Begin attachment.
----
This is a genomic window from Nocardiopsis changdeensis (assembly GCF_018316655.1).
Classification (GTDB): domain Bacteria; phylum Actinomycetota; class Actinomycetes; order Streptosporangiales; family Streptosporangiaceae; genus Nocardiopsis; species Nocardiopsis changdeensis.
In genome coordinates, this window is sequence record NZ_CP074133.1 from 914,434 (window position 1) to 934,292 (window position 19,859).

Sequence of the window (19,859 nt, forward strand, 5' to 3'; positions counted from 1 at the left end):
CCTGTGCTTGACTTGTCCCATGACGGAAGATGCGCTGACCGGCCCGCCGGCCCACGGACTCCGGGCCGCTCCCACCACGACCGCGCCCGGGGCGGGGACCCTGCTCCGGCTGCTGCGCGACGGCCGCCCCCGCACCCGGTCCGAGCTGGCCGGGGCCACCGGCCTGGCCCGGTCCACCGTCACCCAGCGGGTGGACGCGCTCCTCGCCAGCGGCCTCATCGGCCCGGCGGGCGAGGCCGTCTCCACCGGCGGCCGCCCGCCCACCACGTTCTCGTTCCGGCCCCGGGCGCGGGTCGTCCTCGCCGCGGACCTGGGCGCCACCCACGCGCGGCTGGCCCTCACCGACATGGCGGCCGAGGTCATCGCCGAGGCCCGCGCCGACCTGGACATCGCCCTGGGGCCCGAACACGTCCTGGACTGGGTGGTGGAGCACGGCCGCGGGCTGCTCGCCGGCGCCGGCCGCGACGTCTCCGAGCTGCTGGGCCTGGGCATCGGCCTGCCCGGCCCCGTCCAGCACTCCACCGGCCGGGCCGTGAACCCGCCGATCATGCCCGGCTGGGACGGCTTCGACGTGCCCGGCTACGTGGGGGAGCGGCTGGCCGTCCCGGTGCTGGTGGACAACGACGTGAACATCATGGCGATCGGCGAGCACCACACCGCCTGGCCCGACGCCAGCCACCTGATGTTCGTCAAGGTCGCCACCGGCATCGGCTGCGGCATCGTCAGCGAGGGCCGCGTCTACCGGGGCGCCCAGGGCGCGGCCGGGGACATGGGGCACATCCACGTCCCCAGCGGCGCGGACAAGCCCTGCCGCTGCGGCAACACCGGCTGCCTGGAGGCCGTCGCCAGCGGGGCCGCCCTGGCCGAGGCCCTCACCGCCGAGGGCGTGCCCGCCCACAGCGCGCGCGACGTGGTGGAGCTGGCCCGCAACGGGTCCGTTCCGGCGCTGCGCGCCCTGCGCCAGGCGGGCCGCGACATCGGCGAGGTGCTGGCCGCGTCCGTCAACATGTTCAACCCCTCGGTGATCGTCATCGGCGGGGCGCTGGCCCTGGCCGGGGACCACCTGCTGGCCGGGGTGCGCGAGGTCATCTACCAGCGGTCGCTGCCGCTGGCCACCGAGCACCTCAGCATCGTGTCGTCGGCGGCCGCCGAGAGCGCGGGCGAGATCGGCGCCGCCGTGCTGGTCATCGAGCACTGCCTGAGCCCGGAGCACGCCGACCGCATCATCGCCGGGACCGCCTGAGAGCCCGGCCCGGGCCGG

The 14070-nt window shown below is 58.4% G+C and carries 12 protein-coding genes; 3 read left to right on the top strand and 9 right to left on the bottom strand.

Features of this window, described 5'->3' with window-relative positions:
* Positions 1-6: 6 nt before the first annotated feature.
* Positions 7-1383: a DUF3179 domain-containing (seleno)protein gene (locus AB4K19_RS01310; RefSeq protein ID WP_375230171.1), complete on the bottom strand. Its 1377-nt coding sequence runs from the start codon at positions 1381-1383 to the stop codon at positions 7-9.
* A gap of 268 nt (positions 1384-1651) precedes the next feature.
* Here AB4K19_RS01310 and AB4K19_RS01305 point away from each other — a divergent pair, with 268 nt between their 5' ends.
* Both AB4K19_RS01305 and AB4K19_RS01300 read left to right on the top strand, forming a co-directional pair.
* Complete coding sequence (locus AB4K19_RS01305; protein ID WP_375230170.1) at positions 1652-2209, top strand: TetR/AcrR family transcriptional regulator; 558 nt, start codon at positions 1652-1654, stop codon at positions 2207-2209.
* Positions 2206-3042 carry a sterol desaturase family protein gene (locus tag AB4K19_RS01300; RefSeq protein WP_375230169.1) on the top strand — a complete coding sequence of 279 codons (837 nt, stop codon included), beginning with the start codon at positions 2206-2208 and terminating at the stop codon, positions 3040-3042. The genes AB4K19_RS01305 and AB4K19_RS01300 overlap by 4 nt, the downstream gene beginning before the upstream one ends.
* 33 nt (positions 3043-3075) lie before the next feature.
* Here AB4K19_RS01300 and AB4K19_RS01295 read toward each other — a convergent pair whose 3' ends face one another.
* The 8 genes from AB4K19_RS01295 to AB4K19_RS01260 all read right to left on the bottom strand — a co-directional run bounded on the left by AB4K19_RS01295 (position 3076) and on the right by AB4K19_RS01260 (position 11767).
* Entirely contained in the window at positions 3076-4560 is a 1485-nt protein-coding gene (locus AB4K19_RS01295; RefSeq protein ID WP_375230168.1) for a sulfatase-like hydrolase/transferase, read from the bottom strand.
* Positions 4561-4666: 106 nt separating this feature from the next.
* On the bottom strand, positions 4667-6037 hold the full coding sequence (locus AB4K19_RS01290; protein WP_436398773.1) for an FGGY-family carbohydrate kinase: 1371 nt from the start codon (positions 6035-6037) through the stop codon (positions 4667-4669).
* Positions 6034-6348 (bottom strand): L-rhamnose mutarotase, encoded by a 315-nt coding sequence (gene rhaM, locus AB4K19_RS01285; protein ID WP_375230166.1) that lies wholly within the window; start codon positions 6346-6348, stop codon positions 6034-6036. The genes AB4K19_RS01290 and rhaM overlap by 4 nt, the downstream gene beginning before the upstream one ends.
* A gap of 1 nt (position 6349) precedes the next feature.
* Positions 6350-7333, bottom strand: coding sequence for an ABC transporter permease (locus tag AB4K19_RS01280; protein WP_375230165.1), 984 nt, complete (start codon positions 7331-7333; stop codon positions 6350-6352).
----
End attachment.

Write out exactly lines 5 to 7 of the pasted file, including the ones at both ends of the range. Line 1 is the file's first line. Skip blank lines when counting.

CCTGTGCTTGACTTGTCCCATGACGGAAGATGCGCTGACCGGCCCGCCGGCCCACGGACTCCGGGCCGCTCCCACCACGACCGCGCCCGGGGCGGGGACCCTGCTCCGGCTGCTGCGCGACGGCCGCCCCCGCACCCGGTCCGAGCTGGCCGGGGCCACCGGCCTGGCCCGGTCCACCGTCACCCAGCGGGTGGACGCGCTCCTCGCCAGCGGCCTCATCGGCCCGGCGGGCGAGGCCGTCTCCACCGGCGGCCGCCCGCCCACCACGTTCTCGTTCCGGCCCCGGGCGCGGGTCGTCCTCGCCGCGGACCTGGGCGCCACCCACGCGCGGCTGGCCCTCACCGACATGGCGGCCGAGGTCATCGCCGAGGCCCGCGCCGACCTGGACATCGCCCTGGGGCCCGAACACGTCCTGGACTGGGTGGTGGAGCACGGCCGCGGGCTGCTCGCCGGCGCCGGCCGCGACGTCTCCGAGCTGCTGGGCCTGGGCATCGGCCTGCCCGGCCCCGTCCAGCACTCCACCGGCCGGGCCGTGAACCCGCCGATCATGCCCGGCTGGGACGGCTTCGACGTGCCCGGCTACGTGGGGGAGCGGCTGGCCGTCCCGGTGCTGGTGGACAACGACGTGAACATCATGGCGATCGGCGAGCACCACACCGCCTGGCCCGACGCCAGCCACCTGATGTTCGTCAAGGTCGCCACCGGCATCGGCTGCGGCATCGTCAGCGAGGGCCGCGTCTACCGGGGCGCCCAGGGCGCGGCCGGGGACATGGGGCACATCCACGTCCCCAGCGGCGCGGACAAGCCCTGCCGCTGCGGCAACACCGGCTGCCTGGAGGCCGTCGCCAGCGGGGCCGCCCTGGCCGAGGCCCTCACCGCCGAGGGCGTGCCCGCCCACAGCGCGCGCGACGTGGTGGAGCTGGCCCGCAACGGGTCCGTTCCGGCGCTGCGCGCCCTGCGCCAGGCGGGCCGCGACATCGGCGAGGTGCTGGCCGCGTCCGTCAACATGTTCAACCCCTCGGTGATCGTCATCGGCGGGGCGCTGGCCCTGGCCGGGGACCACCTGCTGGCCGGGGTGCGCGAGGTCATCTACCAGCGGTCGCTGCCGCTGGCCACCGAGCACCTCAGCATCGTGTCGTCGGCGGCCGCCGAGAGCGCGGGCGAGATCGGCGCCGCCGTGCTGGTCATCGAGCACTGCCTGAGCCCGGAGCACGCCGACCGCATCATCGCCGGGACCGCCTGAGAGCCCGGCCCGGGCCGG

The 14070-nt window shown below is 58.4% G+C and carries 12 protein-coding genes; 3 read left to right on the top strand and 9 right to left on the bottom strand.

Features of this window, described 5'->3' with window-relative positions: